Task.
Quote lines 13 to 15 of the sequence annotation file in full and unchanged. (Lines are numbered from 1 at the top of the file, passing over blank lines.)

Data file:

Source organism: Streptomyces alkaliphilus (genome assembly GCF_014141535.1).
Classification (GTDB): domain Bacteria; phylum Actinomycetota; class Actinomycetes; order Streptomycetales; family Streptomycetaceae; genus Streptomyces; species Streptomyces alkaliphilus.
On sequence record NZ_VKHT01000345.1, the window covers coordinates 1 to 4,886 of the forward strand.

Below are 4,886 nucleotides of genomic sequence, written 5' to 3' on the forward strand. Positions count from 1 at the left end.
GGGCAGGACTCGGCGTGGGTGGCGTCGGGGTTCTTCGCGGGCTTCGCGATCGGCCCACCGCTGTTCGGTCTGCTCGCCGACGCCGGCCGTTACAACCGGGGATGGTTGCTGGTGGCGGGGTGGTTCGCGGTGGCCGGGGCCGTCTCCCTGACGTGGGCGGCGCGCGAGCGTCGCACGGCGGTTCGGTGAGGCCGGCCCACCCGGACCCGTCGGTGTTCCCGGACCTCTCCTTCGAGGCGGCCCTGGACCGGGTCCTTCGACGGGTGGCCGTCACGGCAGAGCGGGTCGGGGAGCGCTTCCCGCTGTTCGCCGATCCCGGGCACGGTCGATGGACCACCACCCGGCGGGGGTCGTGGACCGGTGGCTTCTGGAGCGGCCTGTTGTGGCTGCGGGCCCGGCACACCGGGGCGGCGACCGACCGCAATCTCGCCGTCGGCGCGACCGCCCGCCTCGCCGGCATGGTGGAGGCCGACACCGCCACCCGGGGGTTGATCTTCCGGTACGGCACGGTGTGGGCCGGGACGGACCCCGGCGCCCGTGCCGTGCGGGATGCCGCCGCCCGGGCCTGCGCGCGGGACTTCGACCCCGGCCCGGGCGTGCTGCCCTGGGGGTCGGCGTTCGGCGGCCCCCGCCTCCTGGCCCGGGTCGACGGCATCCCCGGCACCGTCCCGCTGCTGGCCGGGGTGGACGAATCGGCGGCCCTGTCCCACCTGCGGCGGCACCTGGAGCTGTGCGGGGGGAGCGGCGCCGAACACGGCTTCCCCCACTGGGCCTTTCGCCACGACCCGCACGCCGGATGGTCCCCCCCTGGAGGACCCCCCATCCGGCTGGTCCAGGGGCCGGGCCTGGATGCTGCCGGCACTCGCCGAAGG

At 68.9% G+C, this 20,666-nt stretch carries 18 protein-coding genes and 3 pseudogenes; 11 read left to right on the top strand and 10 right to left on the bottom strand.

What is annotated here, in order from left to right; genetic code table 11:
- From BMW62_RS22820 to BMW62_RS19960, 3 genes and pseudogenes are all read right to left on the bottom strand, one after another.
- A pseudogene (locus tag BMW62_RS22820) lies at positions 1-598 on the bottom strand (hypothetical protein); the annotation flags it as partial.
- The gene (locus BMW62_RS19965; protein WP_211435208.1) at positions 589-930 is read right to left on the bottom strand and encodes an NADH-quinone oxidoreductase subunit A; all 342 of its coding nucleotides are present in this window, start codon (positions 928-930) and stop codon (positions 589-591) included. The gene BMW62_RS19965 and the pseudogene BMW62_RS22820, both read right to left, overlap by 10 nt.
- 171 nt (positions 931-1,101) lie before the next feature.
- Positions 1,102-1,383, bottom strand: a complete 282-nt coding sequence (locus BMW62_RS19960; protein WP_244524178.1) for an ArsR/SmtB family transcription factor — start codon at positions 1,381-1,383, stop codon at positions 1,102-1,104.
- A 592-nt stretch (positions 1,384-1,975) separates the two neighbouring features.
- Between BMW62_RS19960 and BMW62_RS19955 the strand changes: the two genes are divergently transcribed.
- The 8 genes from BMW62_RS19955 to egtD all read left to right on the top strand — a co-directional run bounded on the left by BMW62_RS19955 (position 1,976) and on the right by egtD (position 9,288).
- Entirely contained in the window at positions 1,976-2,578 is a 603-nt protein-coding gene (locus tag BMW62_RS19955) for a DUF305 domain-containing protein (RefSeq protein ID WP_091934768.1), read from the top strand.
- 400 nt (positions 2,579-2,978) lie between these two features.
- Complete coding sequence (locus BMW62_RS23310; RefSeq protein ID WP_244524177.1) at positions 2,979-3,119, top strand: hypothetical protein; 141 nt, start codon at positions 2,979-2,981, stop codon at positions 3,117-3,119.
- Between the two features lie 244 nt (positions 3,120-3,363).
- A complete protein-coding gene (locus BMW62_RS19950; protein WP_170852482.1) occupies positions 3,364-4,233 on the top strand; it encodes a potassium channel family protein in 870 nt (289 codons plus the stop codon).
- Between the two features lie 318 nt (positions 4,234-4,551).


- A 592-nt stretch (positions 1,384-1,975) separates the two neighbouring features.
- Between BMW62_RS19960 and BMW62_RS19955 the strand changes: the two genes are divergently transcribed.
- The 8 genes from BMW62_RS19955 to egtD all read left to right on the top strand — a co-directional run bounded on the left by BMW62_RS19955 (position 1,976) and on the right by egtD (position 9,288).